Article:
Veterans Day is a chance to honor roughly 300,000 Nevada men and women who put their lives on the line for your freedom. It’s also a chance to reflect on the challenges they face here at home. Chief among them is the ongoing crisis at the Department of Veterans Affairs, which in many respects has only worsened since it made national headlines last year.
Unfortunately, the leading Democratic presidential candidate — Hillary Clinton — refuses to even admit such a crisis exists. Last month, she claimed the VA’s problems haven’t been “as widespread as they’ve been made out to be.” She even tried to speak for the veteran community, claiming most of us are satisfied with the VA.
As a veteran myself, I wonder whether Mrs. Clinton has picked up a newspaper, turned on the television or even so much as spoken to a veteran in the past year. If she had, she would know the crisis at the VA is still ongoing in Nevada and across the country.
As Clinton travels across America, she should examine how long veterans wait for health care at their local VA. When she comes to Las Vegas, she’ll see that waits for over 3,000 doctor’s appointments within the local VA system still drag out longer than 30 days — a wait the VA calls unacceptable.
Even the VA admits problems are widespread. According to agency officials, excessive waits are up 50 percent across the country since last year’s scandal. If that’s not widespread, I don’t know what is.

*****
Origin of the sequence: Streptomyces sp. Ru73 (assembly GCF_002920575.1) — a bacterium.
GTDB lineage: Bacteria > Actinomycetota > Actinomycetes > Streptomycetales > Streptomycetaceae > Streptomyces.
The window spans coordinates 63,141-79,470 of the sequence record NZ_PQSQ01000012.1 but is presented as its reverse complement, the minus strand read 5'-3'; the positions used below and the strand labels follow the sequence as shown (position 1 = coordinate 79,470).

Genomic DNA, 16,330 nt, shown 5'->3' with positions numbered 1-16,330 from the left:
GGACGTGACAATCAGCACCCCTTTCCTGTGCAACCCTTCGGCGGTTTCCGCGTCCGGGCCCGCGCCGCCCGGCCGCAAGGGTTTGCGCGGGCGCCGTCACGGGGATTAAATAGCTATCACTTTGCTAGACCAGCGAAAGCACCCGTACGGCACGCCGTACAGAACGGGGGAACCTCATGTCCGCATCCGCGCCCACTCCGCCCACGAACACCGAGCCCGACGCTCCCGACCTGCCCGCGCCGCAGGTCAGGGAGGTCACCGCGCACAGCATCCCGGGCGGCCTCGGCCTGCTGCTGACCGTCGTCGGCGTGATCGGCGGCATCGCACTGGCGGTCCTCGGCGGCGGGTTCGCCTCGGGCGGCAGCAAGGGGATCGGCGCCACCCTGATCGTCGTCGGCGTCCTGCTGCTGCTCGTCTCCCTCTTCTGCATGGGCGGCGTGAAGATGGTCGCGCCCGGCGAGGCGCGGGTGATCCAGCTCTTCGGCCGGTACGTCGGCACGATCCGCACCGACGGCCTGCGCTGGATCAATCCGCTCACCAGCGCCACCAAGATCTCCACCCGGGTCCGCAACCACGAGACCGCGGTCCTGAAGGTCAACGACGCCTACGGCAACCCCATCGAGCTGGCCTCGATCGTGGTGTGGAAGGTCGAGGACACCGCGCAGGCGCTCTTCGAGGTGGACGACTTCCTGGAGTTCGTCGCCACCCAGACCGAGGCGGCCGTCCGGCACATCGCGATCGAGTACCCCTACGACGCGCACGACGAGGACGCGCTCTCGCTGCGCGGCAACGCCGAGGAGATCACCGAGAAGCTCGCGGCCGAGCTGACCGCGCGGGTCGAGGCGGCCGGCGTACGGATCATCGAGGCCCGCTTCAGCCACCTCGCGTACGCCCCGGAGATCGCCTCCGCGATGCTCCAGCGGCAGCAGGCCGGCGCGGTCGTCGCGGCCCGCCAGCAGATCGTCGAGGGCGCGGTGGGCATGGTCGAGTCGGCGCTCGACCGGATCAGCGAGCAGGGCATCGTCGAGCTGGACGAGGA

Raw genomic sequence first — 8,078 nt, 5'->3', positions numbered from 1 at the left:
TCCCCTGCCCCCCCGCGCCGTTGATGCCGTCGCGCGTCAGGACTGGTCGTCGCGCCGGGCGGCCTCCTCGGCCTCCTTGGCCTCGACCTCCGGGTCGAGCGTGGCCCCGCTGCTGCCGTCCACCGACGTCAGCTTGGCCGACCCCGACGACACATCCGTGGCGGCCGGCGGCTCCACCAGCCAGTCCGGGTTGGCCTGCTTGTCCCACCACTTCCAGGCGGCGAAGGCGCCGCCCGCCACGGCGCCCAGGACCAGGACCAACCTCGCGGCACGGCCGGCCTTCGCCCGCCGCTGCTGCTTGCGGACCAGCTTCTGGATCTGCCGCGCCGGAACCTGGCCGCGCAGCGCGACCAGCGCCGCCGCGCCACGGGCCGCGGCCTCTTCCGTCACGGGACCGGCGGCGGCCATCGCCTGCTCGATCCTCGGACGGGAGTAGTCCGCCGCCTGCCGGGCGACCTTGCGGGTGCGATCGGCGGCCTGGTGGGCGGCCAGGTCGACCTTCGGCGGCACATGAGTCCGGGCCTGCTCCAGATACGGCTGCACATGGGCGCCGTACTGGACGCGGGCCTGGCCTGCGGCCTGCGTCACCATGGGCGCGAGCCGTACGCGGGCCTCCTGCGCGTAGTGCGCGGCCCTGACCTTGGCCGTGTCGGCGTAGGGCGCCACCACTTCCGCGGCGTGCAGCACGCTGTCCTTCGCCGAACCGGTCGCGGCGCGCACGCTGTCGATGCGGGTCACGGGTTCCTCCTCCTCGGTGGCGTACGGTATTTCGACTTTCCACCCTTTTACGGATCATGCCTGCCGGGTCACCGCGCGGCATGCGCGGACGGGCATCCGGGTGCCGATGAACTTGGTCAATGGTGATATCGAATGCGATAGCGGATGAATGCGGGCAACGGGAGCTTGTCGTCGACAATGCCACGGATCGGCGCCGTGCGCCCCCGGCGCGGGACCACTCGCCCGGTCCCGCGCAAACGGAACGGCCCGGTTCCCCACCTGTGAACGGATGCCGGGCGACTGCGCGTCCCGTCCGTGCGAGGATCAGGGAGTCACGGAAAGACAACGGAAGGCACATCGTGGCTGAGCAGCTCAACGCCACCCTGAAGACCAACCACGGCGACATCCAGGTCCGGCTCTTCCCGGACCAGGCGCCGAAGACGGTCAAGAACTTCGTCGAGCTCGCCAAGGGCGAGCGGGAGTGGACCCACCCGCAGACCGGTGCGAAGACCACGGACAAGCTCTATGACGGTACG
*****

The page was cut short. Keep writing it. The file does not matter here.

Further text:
Keep in mind, these wait times cause veterans pain, suffering and even death. Last year’s scandal left at least 40 veterans dead while being stuck on secret waitlists designed to hide excessive wait times. The VA’s internal investigation later revealed these waitlists existed nationwide.
That puts Clinton’s claim in context. If anything, the VA’s problems are more widespread than they’ve been made out to be.
Her claim that most veterans are happy with the VA is equally out of touch. A recent Gallup poll showed only 28 percent of Americans approve of the government’s handling of veterans’ issues — down 10 percent from last year when the scandal erupted. And in the wake of that scandal, 50 percent of veterans said they found it difficult to get care, while 60 percent had lost confidence in the VA.
More important than these statistics are the stories behind them. Hardly a day goes by without a local headline or newscast telling the story of veterans who waited weeks, months or even years before receiving care from the VA — if they received care at all.
When she’s not denying these problems exist, Hillary Clinton blames them on her political rivals. She accuses Republicans of playing budget games with the VA, but its budget has ballooned over the past two administrations — one Republican, one Democrat — and a Republican-controlled Congress passed legislation last year granting the VA emergency funding.
The truth is the VA’s problems are of its own making, and they’ve existed for years. The VA’s inspector general recently revealed more than 307,000 veterans in the agency’s database may have passed away while waiting to enroll in the system. Countless veterans’ lives are on the line.
These problems aren’t isolated or overblown. Veterans in Nevada and across America know better — we’re the ones dealing with the VA in our daily lives. This Veterans Day, we need to ask ourselves a simple question: How can we trust Hillary Clinton to fight for us when she won’t even acknowledge the problems we face?
— Thomas McInerney, a retired lieutenant general in the U.S. Air Force, previously served as assistant vice chief of staff for the U.S. Air Force and as director of Vice President Al Gore’s “Reinventing Government” program.